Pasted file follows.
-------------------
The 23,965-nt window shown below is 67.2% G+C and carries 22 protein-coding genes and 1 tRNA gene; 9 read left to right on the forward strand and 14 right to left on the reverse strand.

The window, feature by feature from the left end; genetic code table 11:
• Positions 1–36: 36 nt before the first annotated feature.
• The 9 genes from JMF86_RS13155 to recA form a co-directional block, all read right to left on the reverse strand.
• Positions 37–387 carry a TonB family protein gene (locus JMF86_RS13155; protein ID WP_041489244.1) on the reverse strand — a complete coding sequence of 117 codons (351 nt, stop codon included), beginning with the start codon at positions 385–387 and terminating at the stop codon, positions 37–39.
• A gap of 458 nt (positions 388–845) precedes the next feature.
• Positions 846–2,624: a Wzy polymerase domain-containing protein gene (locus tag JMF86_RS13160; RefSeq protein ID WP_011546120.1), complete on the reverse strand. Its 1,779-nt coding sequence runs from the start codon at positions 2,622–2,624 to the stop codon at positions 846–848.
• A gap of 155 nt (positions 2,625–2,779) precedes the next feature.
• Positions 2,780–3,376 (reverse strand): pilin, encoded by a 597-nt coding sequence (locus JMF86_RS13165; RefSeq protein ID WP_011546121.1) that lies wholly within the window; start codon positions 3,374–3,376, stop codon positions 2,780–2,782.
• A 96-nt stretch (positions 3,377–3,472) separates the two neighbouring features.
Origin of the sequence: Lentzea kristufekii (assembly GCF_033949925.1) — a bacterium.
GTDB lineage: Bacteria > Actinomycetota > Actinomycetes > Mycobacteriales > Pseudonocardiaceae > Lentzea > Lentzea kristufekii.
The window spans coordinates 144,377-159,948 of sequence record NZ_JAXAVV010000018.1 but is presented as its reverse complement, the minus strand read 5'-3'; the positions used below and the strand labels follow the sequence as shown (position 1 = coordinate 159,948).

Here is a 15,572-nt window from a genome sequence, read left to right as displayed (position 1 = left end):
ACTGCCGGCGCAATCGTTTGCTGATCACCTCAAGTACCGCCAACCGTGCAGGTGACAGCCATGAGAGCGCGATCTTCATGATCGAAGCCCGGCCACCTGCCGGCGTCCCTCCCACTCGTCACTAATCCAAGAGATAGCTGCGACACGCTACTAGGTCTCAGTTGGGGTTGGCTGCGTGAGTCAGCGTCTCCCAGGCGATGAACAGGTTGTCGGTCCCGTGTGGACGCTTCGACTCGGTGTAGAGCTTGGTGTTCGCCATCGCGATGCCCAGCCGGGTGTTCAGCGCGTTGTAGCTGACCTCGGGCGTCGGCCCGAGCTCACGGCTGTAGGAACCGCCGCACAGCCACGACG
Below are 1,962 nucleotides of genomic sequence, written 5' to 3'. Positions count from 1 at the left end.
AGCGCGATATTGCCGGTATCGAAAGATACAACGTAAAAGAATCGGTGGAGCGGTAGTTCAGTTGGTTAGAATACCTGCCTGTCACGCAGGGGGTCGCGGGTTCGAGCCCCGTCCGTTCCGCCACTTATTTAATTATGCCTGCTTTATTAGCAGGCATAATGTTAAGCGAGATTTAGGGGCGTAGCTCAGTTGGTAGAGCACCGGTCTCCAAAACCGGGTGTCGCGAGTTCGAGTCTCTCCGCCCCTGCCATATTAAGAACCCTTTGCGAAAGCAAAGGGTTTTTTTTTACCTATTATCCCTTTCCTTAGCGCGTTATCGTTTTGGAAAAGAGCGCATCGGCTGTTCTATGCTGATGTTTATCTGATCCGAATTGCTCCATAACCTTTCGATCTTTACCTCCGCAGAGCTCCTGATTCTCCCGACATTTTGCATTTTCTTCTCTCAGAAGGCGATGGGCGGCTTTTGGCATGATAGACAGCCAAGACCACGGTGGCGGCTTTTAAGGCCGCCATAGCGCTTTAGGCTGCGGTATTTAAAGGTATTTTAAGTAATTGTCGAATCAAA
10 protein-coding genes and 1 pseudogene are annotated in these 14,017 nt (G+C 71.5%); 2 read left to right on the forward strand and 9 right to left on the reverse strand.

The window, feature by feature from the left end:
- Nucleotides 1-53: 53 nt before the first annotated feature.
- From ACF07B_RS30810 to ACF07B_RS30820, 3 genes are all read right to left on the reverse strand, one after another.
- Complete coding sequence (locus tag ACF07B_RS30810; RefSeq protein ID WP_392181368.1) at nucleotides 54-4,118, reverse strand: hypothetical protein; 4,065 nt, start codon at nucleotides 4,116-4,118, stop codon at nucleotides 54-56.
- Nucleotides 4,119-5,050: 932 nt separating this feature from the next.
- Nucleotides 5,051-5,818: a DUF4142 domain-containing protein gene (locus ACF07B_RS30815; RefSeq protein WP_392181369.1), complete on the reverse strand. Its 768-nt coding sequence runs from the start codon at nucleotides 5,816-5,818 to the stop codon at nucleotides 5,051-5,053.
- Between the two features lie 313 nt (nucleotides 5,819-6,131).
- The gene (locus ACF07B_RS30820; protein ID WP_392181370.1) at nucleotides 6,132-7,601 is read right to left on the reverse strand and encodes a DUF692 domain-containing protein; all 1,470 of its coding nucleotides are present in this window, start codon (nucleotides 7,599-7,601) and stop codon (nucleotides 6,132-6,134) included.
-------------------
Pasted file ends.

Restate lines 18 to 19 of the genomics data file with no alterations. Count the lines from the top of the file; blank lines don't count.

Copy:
10 protein-coding genes and 1 pseudogene are annotated in these 14,017 nt (G+C 71.5%); 2 read left to right on the forward strand and 9 right to left on the reverse strand.

The window, feature by feature from the left end: